Welcome to The Path of Water

This site is dedicated to exploring the Tao and Philosophical Taoism; and how it relates to everyday modern life in the 21st Century. It also includes posts relating to how I feel Taoism can provide insights for dealing with the problems of everyday living.

The process of writing out my thoughts helps me to explore what I believe and why, so these posts will probably develop over time. I hope that you'll find this site interesting and, for those of you new to the Tao and Taoism, I hope that it can provide you with a first step on the path to a rich spiritual life. If you want to post comments relating to a post or the site as a whole I'd be grateful as all feedback is helpful.

Enjoy your visit - In Tao - Woody


Who would follow the Way must go beyond words.
Who would know the world must go beyond names. *

No man ever steps in the same river twice,
for it's not the same river and he's not the same man. **

Monday, 28 January 2008

So...how did I become a Taoist?

I was raised a Christian in the Church of England. As a family we rarely attended church except for weddings, funerals and main holidays such as Easter and Christmas, but I was sent regularly to Sunday school. Even at a young age, while I liked lots of the stories like Noah, Moses, Jesus with the fishes, I always felt that some things didn't make sense. Why did it matter that Jesus' mother was a virgin? If Jesus was God, why did he have to go through such a charade to forgive us? What's all this nonsense about a Trinity?

By the age of 12 my doubts were complete. Some bits I just didn't believe, and if the teachers were not telling me the truth on those bits, how could I trust them on anything else? I'd pretty much decided that the spiritual aspect of life was completely worthless. However, this started to change when my grandmother died. I missed her a lot and was deeply sad, but then it occurred to me for the first time as a real concept - I was going to die one day too!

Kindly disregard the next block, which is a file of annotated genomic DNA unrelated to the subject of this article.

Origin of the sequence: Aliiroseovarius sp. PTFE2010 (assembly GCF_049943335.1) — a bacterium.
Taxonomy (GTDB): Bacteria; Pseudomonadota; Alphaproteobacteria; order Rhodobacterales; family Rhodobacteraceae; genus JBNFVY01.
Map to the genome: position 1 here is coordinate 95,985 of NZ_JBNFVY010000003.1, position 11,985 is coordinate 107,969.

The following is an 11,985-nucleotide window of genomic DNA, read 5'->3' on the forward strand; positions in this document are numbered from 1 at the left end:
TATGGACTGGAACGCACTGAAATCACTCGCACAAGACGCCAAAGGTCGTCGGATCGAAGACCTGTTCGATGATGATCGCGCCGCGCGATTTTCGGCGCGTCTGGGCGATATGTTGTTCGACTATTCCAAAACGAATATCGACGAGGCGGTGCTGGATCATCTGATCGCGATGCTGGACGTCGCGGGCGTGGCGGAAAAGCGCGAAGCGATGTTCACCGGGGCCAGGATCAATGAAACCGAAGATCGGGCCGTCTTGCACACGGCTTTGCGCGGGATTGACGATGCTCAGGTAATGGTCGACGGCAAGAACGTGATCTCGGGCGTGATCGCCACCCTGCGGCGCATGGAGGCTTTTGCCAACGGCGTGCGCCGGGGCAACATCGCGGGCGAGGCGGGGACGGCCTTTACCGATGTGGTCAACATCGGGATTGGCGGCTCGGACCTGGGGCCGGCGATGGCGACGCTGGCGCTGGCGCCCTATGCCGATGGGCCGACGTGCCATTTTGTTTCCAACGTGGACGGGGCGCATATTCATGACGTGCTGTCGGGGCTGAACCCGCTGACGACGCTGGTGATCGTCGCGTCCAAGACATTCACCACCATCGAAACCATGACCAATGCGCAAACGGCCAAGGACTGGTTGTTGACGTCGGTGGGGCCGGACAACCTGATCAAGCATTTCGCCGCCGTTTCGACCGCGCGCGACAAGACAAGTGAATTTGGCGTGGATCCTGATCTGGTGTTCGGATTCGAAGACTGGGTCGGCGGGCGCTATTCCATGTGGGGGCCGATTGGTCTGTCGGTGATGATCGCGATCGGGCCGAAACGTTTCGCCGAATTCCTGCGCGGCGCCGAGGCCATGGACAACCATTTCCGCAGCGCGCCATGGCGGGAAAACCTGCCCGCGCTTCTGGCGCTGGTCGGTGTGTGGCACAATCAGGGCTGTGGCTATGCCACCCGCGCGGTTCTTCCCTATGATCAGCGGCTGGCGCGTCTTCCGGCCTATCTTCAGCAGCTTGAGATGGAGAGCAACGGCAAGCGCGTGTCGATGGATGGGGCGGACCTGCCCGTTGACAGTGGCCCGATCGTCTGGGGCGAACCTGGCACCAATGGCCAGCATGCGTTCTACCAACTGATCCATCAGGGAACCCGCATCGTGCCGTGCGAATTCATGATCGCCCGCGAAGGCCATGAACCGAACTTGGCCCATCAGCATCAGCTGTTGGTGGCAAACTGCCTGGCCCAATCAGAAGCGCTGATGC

I started thinking about life and death and started trying to understand how I fitted in. I don't want to make this sound like some great search - I found out bits about what some religions believed, but this was just brief interludes over the course of many years when most of the time I did my best to ignore the subject.

The western beliefs did little for me and all seemed to have the same flaws that Christianity had in that they seemed to consist of half-baked fairy tales designed to make life and death less scary. When I started to read a little about eastern beliefs I started to feel I was on to something. I'd come to the opinion that whatever was "the answer", it had to essentially be simple.

I'm a great fan of Einstein, particularly his thought experiments and use of reason. One of the quotes attributed to him is "Make everything as simple as possible, but not simpler" and this has always made sense to me. One of the problems I had with western religion was the level of complexity in their beliefs, a complexity which I believe comes from trying to make their beliefs fit the real world that we experience.